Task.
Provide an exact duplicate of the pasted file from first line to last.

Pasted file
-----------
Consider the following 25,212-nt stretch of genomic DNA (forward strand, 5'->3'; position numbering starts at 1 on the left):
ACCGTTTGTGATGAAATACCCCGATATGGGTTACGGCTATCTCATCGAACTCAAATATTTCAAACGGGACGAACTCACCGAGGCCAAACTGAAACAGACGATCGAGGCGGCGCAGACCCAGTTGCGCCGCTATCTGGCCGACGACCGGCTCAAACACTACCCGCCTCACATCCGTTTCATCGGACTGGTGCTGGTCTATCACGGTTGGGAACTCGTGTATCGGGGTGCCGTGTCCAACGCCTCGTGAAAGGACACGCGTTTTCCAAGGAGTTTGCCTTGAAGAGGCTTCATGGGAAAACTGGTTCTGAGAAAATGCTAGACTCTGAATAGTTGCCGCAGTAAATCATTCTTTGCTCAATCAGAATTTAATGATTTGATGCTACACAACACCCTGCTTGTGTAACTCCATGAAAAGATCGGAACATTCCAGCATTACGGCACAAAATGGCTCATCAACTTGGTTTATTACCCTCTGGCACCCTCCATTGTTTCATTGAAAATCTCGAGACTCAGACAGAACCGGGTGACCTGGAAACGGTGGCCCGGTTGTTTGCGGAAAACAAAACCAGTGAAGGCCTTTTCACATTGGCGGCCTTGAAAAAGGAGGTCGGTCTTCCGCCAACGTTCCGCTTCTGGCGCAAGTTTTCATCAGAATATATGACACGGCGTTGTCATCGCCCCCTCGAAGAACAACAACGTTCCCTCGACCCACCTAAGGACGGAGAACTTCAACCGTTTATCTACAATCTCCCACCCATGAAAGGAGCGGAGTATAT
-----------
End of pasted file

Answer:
Consider the following 25,212-nt stretch of genomic DNA (forward strand, 5'->3'; position numbering starts at 1 on the left):
ACCGTTTGTGATGAAATACCCCGATATGGGTTACGGCTATCTCATCGAACTCAAATATTTCAAACGGGACGAACTCACCGAGGCCAAACTGAAACAGACGATCGAGGCGGCGCAGACCCAGTTGCGCCGCTATCTGGCCGACGACCGGCTCAAACACTACCCGCCTCACATCCGTTTCATCGGACTGGTGCTGGTCTATCACGGTTGGGAACTCGTGTATCGGGGTGCCGTGTCCAACGCCTCGTGAAAGGACACGCGTTTTCCAAGGAGTTTGCCTTGAAGAGGCTTCATGGGAAAACTGGTTCTGAGAAAATGCTAGACTCTGAATAGTTGCCGCAGTAAATCATTCTTTGCTCAATCAGAATTTAATGATTTGATGCTACACAACACCCTGCTTGTGTAACTCCATGAAAAGATCGGAACATTCCAGCATTACGGCACAAAATGGCTCATCAACTTGGTTTATTACCCTCTGGCACCCTCCATTGTTTCATTGAAAATCTCGAGACTCAGACAGAACCGGGTGACCTGGAAACGGTGGCCCGGTTGTTTGCGGAAAACAAAACCAGTGAAGGCCTTTTCACATTGGCGGCCTTGAAAAAGGAGGTCGGTCTTCCGCCAACGTTCCGCTTCTGGCGCAAGTTTTCATCAGAATATATGACACGGCGTTGTCATCGCCCCCTCGAAGAACAACAACGTTCCCTCGACCCACCTAAGGACGGAGAACTTCAACCGTTTATCTACAATCTCCCACCCATGAAAGGAGCGGAGTATAT